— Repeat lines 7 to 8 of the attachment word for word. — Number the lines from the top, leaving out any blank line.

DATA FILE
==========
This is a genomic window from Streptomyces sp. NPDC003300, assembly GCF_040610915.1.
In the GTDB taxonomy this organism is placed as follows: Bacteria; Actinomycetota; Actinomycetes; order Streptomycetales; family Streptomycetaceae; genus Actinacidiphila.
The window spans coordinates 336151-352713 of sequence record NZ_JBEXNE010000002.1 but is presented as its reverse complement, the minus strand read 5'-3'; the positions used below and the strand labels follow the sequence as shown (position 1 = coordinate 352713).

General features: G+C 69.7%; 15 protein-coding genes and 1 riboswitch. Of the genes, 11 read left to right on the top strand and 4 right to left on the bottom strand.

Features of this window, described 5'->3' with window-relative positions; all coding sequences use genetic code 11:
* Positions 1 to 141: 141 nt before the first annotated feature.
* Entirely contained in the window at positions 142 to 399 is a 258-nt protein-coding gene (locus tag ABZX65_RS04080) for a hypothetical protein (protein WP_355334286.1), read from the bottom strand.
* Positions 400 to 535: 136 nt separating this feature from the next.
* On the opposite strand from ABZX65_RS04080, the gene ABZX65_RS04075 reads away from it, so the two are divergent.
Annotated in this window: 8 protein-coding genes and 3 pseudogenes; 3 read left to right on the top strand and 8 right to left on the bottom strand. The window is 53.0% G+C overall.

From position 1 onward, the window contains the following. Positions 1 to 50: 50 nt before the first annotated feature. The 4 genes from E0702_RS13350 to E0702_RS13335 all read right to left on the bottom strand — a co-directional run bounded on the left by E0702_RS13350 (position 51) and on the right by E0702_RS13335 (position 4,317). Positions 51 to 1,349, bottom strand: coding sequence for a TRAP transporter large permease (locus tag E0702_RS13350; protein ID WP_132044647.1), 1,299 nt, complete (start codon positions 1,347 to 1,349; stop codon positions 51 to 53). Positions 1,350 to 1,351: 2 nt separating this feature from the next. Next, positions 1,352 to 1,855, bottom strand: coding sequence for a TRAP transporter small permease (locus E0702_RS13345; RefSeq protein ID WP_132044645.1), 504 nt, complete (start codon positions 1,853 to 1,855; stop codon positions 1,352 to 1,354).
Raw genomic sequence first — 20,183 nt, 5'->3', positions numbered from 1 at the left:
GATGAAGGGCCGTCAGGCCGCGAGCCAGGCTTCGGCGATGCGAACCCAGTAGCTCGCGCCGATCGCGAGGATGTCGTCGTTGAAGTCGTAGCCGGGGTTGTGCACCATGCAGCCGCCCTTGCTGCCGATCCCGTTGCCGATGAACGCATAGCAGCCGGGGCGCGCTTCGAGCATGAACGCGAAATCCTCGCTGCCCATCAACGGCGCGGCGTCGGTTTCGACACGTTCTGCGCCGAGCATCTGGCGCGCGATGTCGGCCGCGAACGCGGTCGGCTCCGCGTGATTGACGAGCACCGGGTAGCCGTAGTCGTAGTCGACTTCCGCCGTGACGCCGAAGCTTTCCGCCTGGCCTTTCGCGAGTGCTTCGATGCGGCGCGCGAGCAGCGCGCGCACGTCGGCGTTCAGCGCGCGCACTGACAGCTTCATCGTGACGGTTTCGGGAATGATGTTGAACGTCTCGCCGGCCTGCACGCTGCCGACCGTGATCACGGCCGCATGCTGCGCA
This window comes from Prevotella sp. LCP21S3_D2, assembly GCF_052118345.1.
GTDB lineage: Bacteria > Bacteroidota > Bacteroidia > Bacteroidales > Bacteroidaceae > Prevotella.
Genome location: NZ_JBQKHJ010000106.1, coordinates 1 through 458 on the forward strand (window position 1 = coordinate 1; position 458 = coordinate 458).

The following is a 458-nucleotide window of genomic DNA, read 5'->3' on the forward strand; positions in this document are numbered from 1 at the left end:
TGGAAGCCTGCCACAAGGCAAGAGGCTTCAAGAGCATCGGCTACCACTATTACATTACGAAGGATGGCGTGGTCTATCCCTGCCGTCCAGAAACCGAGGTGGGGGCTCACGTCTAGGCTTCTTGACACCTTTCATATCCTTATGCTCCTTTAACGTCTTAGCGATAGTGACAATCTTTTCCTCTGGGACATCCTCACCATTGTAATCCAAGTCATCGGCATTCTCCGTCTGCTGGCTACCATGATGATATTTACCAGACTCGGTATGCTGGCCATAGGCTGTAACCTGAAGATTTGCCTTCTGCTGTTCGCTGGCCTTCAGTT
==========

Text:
* Entirely contained in the window at positions 142 to 399 is a 258-nt protein-coding gene (locus tag ABZX65_RS04080) for a hypothetical protein (protein WP_355334286.1), read from the bottom strand.
* Positions 400 to 535: 136 nt separating this feature from the next.